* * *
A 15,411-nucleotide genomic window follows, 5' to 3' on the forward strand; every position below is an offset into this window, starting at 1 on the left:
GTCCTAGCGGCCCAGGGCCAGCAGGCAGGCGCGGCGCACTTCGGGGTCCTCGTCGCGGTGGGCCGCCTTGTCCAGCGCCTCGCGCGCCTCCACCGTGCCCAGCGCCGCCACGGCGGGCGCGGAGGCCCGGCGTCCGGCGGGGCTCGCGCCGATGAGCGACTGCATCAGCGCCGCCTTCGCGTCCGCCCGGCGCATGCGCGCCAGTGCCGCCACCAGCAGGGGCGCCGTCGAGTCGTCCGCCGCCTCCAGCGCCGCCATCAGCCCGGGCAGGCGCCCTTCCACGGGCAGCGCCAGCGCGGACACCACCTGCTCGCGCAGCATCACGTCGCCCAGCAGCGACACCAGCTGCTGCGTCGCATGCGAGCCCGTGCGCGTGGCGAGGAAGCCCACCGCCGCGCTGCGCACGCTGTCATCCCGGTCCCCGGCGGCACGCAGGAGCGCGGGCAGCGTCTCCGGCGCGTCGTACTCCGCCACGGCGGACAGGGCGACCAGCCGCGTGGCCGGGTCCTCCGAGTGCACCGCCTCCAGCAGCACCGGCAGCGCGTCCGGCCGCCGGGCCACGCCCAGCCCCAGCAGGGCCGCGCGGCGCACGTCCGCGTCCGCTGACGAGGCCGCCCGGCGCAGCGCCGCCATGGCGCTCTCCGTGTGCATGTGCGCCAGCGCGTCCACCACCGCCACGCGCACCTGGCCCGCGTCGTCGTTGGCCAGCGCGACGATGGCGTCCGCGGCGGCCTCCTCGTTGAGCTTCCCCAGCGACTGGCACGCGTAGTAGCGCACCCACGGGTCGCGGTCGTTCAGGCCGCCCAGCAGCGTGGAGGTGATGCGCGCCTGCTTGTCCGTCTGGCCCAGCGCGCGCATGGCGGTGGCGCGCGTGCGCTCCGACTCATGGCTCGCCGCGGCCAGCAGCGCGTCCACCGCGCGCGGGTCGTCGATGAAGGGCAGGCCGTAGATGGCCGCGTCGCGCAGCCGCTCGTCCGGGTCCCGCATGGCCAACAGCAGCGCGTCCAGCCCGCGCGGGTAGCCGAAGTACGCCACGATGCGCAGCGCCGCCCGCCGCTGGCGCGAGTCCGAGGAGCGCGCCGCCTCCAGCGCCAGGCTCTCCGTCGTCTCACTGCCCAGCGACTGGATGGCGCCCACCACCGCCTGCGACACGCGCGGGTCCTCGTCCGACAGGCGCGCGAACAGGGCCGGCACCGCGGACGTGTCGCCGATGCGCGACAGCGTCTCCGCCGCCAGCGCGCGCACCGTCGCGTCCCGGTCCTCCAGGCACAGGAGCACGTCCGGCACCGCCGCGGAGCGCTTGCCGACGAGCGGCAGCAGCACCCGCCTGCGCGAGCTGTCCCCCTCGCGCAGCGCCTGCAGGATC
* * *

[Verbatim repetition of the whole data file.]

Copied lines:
A 15,411-nucleotide genomic window follows, 5' to 3' on the forward strand; every position below is an offset into this window, starting at 1 on the left:
GTCCTAGCGGCCCAGGGCCAGCAGGCAGGCGCGGCGCACTTCGGGGTCCTCGTCGCGGTGGGCCGCCTTGTCCAGCGCCTCGCGCGCCTCCACCGTGCCCAGCGCCGCCACGGCGGGCGCGGAGGCCCGGCGTCCGGCGGGGCTCGCGCCGATGAGCGACTGCATCAGCGCCGCCTTCGCGTCCGCCCGGCGCATGCGCGCCAGTGCCGCCACCAGCAGGGGCGCCGTCGAGTCGTCCGCCGCCTCCAGCGCCGCCATCAGCCCGGGCAGGCGCCCTTCCACGGGCAGCGCCAGCGCGGACACCACCTGCTCGCGCAGCATCACGTCGCCCAGCAGCGACACCAGCTGCTGCGTCGCATGCGAGCCCGTGCGCGTGGCGAGGAAGCCCACCGCCGCGCTGCGCACGCTGTCATCCCGGTCCCCGGCGGCACGCAGGAGCGCGGGCAGCGTCTCCGGCGCGTCGTACTCCGCCACGGCGGACAGGGCGACCAGCCGCGTGGCCGGGTCCTCCGAGTGCACCGCCTCCAGCAGCACCGGCAGCGCGTCCGGCCGCCGGGCCACGCCCAGCCCCAGCAGGGCCGCGCGGCGCACGTCCGCGTCCGCTGACGAGGCCGCCCGGCGCAGCGCCGCCATGGCGCTCTCCGTGTGCATGTGCGCCAGCGCGTCCACCACCGCCACGCGCACCTGGCCCGCGTCGTCGTTGGCCAGCGCGACGATGGCGTCCGCGGCGGCCTCCTCGTTGAGCTTCCCCAGCGACTGGCACGCGTAGTAGCGCACCCACGGGTCGCGGTCGTTCAGGCCGCCCAGCAGCGTGGAGGTGATGCGCGCCTGCTTGTCCGTCTGGCCCAGCGCGCGCATGGCGGTGGCGCGCGTGCGCTCCGACTCATGGCTCGCCGCGGCCAGCAGCGCGTCCACCGCGCGCGGGTCGTCGATGAAGGGCAGGCCGTAGATGGCCGCGTCGCGCAGCCGCTCGTCCGGGTCCCGCATGGCCAACAGCAGCGCGTCCAGCCCGCGCGGGTAGCCGAAGTACGCCACGATGCGCAGCGCCGCCCGCCGCTGGCGCGAGTCCGAGGAGCGCGCCGCCTCCAGCGCCAGGCTCTCCGTCGTCTCACTGCCCAGCGACTGGATGGCGCCCACCACCGCCTGCGACACGCGCGGGTCCTCGTCCGACAGGCGCGCGAACAGGGCCGGCACCGCGGACGTGTCGCCGATGCGCGACAGCGTCTCCGCCGCCAGCGCGCGCACCGTCGCGTCCCGGTCCTCCAGGCACAGGAGCACGTCCGGCACCGCCGCGGAGCGCTTGCCGACGAGCGGCAGCAGCACCCGCCTGCGCGAGCTGTCCCCCTCGCGCAGCGCCTGCAGGATC